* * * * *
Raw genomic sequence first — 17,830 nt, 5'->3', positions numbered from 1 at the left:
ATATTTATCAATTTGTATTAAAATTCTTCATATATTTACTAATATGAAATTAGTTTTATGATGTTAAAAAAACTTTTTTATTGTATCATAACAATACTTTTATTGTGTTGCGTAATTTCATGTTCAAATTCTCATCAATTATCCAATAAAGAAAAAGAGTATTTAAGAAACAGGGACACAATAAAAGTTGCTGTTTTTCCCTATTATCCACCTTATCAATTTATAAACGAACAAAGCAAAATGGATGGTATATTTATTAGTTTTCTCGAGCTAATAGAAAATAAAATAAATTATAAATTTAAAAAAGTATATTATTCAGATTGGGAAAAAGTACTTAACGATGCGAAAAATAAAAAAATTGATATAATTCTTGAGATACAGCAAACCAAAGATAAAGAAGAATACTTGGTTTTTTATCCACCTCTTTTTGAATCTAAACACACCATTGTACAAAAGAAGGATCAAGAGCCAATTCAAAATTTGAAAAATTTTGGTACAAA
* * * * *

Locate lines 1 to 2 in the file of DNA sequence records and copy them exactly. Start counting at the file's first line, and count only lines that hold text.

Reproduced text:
Raw genomic sequence first — 17,830 nt, 5'->3', positions numbered from 1 at the left:
ATATTTATCAATTTGTATTAAAATTCTTCATATATTTACTAATATGAAATTAGTTTTATGATGTTAAAAAAACTTTTTTATTGTATCATAACAATACTTTTATTGTGTTGCGTAATTTCATGTTCAAATTCTCATCAATTATCCAATAAAGAAAAAGAGTATTTAAGAAACAGGGACACAATAAAAGTTGCTGTTTTTCCCTATTATCCACCTTATCAATTTATAAACGAACAAAGCAAAATGGATGGTATATTTATTAGTTTTCTCGAGCTAATAGAAAATAAAATAAATTATAAATTTAAAAAAGTATATTATTCAGATTGGGAAAAAGTACTTAACGATGCGAAAAATAAAAAAATTGATATAATTCTTGAGATACAGCAAACCAAAGATAAAGAAGAATACTTGGTTTTTTATCCACCTCTTTTTGAATCTAAACACACCATTGTACAAAAGAAGGATCAAGAGCCAATTCAAAATTTGAAAAATTTTGGTACAAA